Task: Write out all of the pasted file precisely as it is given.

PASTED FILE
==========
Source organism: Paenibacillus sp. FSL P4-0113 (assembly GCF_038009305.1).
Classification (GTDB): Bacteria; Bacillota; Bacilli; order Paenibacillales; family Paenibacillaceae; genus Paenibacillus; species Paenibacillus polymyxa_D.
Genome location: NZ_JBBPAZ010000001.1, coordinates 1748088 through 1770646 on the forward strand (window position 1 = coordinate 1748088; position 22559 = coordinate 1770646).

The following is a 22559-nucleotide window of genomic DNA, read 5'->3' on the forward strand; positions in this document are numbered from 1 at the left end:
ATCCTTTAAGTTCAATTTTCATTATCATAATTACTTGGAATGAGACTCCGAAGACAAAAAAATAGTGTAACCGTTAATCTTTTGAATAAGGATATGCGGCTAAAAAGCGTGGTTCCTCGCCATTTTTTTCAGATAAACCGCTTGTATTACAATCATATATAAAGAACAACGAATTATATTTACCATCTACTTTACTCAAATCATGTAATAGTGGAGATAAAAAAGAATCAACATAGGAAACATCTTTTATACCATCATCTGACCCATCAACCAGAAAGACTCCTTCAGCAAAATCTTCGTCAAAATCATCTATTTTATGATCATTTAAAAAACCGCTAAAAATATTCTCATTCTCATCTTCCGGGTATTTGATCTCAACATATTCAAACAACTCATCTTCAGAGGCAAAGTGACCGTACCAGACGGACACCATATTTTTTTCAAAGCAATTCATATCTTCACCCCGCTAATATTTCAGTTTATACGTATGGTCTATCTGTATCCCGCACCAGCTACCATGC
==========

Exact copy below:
Source organism: Paenibacillus sp. FSL P4-0113 (assembly GCF_038009305.1).
Classification (GTDB): Bacteria; Bacillota; Bacilli; order Paenibacillales; family Paenibacillaceae; genus Paenibacillus; species Paenibacillus polymyxa_D.
Genome location: NZ_JBBPAZ010000001.1, coordinates 1748088 through 1770646 on the forward strand (window position 1 = coordinate 1748088; position 22559 = coordinate 1770646).

The following is a 22559-nucleotide window of genomic DNA, read 5'->3' on the forward strand; positions in this document are numbered from 1 at the left end:
ATCCTTTAAGTTCAATTTTCATTATCATAATTACTTGGAATGAGACTCCGAAGACAAAAAAATAGTGTAACCGTTAATCTTTTGAATAAGGATATGCGGCTAAAAAGCGTGGTTCCTCGCCATTTTTTTCAGATAAACCGCTTGTATTACAATCATATATAAAGAACAACGAATTATATTTACCATCTACTTTACTCAAATCATGTAATAGTGGAGATAAAAAAGAATCAACATAGGAAACATCTTTTATACCATCATCTGACCCATCAACCAGAAAGACTCCTTCAGCAAAATCTTCGTCAAAATCATCTATTTTATGATCATTTAAAAAACCGCTAAAAATATTCTCATTCTCATCTTCCGGGTATTTGATCTCAACATATTCAAACAACTCATCTTCAGAGGCAAAGTGACCGTACCAGACGGACACCATATTTTTTTCAAAGCAATTCATATCTTCACCCCGCTAATATTTCAGTTTATACGTATGGTCTATCTGTATCCCGCACCAGCTACCATGC